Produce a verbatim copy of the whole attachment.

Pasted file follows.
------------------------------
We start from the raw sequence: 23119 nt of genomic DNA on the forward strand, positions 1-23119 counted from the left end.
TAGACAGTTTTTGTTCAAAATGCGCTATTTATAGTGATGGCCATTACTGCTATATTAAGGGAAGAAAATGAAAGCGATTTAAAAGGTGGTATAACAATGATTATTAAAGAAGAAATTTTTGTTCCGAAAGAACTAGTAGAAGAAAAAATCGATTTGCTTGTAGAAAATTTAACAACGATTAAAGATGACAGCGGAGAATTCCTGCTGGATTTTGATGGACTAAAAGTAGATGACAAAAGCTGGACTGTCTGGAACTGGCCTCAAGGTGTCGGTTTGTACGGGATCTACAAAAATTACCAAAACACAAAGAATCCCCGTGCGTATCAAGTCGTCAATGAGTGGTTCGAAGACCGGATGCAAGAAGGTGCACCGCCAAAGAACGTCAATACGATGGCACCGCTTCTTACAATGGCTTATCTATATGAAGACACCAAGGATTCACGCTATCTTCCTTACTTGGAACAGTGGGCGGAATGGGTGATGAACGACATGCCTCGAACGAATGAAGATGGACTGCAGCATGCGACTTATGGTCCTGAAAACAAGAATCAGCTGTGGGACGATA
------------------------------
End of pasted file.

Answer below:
We start from the raw sequence: 23119 nt of genomic DNA on the forward strand, positions 1-23119 counted from the left end.
TAGACAGTTTTTGTTCAAAATGCGCTATTTATAGTGATGGCCATTACTGCTATATTAAGGGAAGAAAATGAAAGCGATTTAAAAGGTGGTATAACAATGATTATTAAAGAAGAAATTTTTGTTCCGAAAGAACTAGTAGAAGAAAAAATCGATTTGCTTGTAGAAAATTTAACAACGATTAAAGATGACAGCGGAGAATTCCTGCTGGATTTTGATGGACTAAAAGTAGATGACAAAAGCTGGACTGTCTGGAACTGGCCTCAAGGTGTCGGTTTGTACGGGATCTACAAAAATTACCAAAACACAAAGAATCCCCGTGCGTATCAAGTCGTCAATGAGTGGTTCGAAGACCGGATGCAAGAAGGTGCACCGCCAAAGAACGTCAATACGATGGCACCGCTTCTTACAATGGCTTATCTATATGAAGACACCAAGGATTCACGCTATCTTCCTTACTTGGAACAGTGGGCGGAATGGGTGATGAACGACATGCCTCGAACGAATGAAGATGGACTGCAGCATGCGACTTATGGTCCTGAAAACAAGAATCAGCTGTGGGACGATA